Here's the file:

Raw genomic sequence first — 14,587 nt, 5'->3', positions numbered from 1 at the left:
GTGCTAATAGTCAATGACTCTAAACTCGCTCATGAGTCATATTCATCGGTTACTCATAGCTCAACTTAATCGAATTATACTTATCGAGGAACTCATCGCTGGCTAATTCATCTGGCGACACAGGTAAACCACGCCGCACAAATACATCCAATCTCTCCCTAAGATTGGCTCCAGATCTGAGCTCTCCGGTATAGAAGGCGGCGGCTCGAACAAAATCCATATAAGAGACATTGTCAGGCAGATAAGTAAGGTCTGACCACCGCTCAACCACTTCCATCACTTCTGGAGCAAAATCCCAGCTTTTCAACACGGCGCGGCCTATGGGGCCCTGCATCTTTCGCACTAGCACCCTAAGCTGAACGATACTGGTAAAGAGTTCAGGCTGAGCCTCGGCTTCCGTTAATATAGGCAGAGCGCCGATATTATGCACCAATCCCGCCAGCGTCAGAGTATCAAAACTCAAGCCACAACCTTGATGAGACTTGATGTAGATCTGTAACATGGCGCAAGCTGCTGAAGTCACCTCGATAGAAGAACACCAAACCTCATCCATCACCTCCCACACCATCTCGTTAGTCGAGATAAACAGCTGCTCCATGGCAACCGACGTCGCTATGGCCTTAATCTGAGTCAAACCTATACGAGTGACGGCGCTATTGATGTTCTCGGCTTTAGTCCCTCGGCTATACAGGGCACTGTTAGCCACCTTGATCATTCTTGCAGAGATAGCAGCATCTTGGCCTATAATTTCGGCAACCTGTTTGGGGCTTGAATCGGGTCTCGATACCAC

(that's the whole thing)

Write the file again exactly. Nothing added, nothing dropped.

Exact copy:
Raw genomic sequence first — 14,587 nt, 5'->3', positions numbered from 1 at the left:
GTGCTAATAGTCAATGACTCTAAACTCGCTCATGAGTCATATTCATCGGTTACTCATAGCTCAACTTAATCGAATTATACTTATCGAGGAACTCATCGCTGGCTAATTCATCTGGCGACACAGGTAAACCACGCCGCACAAATACATCCAATCTCTCCCTAAGATTGGCTCCAGATCTGAGCTCTCCGGTATAGAAGGCGGCGGCTCGAACAAAATCCATATAAGAGACATTGTCAGGCAGATAAGTAAGGTCTGACCACCGCTCAACCACTTCCATCACTTCTGGAGCAAAATCCCAGCTTTTCAACACGGCGCGGCCTATGGGGCCCTGCATCTTTCGCACTAGCACCCTAAGCTGAACGATACTGGTAAAGAGTTCAGGCTGAGCCTCGGCTTCCGTTAATATAGGCAGAGCGCCGATATTATGCACCAATCCCGCCAGCGTCAGAGTATCAAAACTCAAGCCACAACCTTGATGAGACTTGATGTAGATCTGTAACATGGCGCAAGCTGCTGAAGTCACCTCGATAGAAGAACACCAAACCTCATCCATCACCTCCCACACCATCTCGTTAGTCGAGATAAACAGCTGCTCCATGGCAACCGACGTCGCTATGGCCTTAATCTGAGTCAAACCTATACGAGTGACGGCGCTATTGATGTTCTCGGCTTTAGTCCCTCGGCTATACAGGGCACTGTTAGCCACCTTGATCATTCTTGCAGAGATAGCAGCATCTTGGCCTATAATTTCGGCAACCTGTTTGGGGCTTGAATCGGGTCTCGATACCAC